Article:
One of the more fascinating things about publishing my stories over the past year has been readers’ reactions to, and comments about, the sex in them. Too much, too little, too graphic, too tame, maybe too many people invited to the party? I’ve heard it all. One reader complained that you could read Lake Fearless 3 to your grandmother, while another, after reading the same book, reached out to let me know that any sex involving more than two people is too much. I get it. We all have different experiences and come to books with different expectations. I’m just happy that people are reading what I write, and some are really liking it.
In the Lake Fearless series, I opted to fade to black and not get too graphic with the sex. Cherry Wine Kisses is perhaps only a notch or two above that on the heat scale. These stories weren’t meant to be erotica. Nor was I interested in exploring sex as the main event for destined lovers.
Instead, the part of sex that interested me when I was writing these books was the unpredictable way it can make us go a little crazy, change us, comfort us, or even inspire us to act in ways we never could have imagined. What might short circuit one partner might bring calm and confidence to another (see Jasper and Cody in Lake Fearless 2). In Lake Fearless 3, when Pete was craving touch and Chad and Evan offered it, the same event affected the three men differently.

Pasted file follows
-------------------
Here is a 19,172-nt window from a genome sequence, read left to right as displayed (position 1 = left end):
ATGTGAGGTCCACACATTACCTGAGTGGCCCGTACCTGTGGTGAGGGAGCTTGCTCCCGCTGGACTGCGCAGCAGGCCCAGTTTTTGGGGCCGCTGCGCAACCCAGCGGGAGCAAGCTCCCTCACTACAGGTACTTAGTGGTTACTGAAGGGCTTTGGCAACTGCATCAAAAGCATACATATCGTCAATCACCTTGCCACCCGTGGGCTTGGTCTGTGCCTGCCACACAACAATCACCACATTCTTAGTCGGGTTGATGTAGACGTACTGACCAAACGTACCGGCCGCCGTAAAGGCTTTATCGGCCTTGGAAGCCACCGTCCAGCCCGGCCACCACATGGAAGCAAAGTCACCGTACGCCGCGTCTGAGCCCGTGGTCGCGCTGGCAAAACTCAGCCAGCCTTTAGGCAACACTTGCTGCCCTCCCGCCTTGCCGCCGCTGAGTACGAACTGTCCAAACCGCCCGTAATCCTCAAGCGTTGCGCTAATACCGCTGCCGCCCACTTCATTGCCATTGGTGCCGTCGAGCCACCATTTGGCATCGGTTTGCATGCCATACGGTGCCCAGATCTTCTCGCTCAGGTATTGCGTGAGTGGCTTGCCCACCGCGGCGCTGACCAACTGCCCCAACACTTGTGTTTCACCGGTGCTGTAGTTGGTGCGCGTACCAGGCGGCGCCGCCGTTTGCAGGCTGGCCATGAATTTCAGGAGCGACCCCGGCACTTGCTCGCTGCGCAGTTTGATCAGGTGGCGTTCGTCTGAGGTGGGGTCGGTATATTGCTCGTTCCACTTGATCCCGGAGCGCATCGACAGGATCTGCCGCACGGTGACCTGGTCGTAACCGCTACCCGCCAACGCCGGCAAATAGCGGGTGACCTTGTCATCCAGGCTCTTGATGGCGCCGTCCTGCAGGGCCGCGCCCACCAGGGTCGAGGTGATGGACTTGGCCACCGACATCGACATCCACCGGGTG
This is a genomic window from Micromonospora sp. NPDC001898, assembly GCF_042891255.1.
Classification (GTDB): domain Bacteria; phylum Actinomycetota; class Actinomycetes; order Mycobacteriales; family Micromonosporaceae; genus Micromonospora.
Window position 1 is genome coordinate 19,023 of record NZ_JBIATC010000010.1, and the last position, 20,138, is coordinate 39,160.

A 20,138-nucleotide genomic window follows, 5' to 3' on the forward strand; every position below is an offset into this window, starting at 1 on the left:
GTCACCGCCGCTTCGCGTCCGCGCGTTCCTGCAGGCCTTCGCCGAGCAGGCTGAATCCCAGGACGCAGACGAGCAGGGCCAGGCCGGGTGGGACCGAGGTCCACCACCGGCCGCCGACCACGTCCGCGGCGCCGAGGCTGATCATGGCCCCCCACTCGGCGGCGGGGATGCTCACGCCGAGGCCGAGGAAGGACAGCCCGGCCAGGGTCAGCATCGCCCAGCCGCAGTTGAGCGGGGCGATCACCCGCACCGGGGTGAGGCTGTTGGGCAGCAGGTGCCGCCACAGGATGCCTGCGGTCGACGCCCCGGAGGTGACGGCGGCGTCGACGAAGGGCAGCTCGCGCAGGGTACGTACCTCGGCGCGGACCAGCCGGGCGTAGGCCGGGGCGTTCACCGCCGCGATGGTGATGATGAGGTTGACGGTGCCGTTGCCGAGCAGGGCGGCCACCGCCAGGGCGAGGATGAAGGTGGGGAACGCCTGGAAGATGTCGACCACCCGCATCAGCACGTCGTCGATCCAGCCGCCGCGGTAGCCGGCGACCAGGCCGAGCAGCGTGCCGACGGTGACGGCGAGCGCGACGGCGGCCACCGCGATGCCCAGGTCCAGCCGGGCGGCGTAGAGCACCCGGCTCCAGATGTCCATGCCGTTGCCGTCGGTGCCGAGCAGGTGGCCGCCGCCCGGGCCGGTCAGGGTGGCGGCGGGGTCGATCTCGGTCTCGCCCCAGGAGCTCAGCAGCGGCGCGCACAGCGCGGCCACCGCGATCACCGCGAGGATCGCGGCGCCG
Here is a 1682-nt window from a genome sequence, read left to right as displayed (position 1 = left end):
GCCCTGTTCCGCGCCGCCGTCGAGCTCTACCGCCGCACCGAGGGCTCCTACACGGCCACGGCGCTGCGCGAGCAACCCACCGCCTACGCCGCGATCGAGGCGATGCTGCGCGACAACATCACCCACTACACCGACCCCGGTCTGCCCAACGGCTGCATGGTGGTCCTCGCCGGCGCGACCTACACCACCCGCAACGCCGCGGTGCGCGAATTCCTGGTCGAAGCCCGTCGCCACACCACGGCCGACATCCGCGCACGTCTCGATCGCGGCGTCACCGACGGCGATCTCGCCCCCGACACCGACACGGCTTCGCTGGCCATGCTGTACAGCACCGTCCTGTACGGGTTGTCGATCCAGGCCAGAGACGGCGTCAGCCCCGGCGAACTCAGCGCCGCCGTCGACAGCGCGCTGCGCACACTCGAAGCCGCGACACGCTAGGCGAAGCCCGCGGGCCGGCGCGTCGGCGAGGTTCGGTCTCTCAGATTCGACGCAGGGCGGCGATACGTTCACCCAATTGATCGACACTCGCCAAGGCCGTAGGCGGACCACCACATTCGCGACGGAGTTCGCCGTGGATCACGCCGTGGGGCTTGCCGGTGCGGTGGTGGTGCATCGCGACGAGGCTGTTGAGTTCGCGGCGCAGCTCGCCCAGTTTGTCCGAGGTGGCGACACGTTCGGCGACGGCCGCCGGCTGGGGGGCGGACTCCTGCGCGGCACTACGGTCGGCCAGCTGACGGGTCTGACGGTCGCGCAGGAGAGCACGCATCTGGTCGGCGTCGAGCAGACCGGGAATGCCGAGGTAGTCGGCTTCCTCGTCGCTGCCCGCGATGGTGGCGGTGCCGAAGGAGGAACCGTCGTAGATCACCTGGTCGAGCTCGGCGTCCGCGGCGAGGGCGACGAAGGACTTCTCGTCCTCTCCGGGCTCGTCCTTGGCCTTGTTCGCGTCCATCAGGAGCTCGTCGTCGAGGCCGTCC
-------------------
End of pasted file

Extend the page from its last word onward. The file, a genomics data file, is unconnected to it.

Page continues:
In Cherry Wine Kisses, sex with others outside the main relationship was an important part of the characters' growth. One needed to get out of his head, ground himself, and learn that sex was more than the porny fantasies he had always imagined and the other needed to experience a dose of that forbidden fantasy in real life. It helped bring them together in the end. They even talked about those experiences with each other.
While my books don’t focus on sex, I include it, and not just for the erotic charge, although hopefully that’s there as well. The types of experiences depicted do happen, and I’m glad I can explore them, even just a little, when it makes sense for a story.